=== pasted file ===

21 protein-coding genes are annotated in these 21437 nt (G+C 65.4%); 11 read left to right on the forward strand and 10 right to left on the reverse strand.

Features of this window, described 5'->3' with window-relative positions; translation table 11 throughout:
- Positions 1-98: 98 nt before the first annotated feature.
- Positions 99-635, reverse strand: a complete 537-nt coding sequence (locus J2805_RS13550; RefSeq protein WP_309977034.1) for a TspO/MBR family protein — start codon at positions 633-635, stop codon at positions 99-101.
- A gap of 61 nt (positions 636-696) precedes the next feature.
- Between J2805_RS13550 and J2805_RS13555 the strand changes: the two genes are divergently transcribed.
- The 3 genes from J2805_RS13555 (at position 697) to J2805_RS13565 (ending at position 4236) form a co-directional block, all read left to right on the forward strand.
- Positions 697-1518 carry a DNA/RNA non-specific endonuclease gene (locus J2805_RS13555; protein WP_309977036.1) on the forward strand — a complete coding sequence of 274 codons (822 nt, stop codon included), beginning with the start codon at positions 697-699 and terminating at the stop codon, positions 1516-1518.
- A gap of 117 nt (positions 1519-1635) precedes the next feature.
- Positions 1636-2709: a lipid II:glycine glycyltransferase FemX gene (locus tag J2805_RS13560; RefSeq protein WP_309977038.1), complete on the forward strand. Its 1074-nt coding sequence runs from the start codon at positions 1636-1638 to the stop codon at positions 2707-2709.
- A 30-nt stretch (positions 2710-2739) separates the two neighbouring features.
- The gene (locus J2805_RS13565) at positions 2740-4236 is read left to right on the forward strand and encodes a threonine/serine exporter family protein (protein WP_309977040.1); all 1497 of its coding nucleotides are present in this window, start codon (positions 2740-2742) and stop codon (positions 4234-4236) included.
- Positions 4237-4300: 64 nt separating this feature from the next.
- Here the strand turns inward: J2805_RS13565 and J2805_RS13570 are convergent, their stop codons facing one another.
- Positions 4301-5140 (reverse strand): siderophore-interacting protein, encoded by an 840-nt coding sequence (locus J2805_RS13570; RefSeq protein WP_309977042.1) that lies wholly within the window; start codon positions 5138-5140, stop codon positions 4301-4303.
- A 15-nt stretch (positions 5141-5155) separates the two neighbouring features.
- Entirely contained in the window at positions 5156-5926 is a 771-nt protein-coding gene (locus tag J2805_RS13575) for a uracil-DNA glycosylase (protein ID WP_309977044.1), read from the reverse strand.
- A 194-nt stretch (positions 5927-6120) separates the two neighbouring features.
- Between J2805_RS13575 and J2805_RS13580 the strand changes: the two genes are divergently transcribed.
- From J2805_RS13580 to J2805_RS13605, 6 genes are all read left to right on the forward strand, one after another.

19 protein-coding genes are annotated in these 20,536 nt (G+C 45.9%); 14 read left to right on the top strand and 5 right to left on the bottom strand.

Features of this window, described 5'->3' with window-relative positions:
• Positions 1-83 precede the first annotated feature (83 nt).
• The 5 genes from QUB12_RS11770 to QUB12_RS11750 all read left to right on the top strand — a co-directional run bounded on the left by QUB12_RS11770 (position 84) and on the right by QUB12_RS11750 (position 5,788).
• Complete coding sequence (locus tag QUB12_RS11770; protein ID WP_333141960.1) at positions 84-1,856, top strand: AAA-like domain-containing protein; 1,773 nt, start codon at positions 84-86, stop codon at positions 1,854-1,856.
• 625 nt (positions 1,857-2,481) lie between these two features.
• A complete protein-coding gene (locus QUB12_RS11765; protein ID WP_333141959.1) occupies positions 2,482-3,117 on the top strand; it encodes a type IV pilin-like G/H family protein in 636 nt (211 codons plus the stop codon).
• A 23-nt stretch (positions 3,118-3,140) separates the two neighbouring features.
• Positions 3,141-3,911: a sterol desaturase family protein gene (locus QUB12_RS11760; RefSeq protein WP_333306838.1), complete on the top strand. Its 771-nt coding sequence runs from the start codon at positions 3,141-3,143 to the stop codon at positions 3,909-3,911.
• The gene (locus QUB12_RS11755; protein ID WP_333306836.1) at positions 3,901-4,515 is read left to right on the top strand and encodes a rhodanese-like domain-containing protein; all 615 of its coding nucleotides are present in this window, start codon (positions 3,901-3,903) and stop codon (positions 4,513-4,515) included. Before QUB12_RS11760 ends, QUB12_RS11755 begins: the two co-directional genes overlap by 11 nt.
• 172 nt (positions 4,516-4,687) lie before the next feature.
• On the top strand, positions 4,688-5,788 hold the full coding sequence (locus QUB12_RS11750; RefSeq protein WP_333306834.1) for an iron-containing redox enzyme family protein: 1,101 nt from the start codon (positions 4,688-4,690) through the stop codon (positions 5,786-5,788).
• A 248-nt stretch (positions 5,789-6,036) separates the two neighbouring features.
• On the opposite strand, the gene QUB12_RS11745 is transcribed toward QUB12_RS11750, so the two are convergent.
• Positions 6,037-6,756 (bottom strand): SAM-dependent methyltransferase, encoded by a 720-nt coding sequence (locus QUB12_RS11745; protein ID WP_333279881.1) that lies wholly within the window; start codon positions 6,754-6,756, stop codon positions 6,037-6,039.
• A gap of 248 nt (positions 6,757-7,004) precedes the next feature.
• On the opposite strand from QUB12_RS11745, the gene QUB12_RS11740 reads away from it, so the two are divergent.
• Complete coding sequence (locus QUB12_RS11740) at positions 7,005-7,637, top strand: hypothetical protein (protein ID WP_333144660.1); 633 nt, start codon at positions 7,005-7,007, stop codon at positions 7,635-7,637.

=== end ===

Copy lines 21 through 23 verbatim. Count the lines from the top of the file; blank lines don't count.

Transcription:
19 protein-coding genes are annotated in these 20,536 nt (G+C 45.9%); 14 read left to right on the top strand and 5 right to left on the bottom strand.

Features of this window, described 5'->3' with window-relative positions:
• Positions 1-83 precede the first annotated feature (83 nt).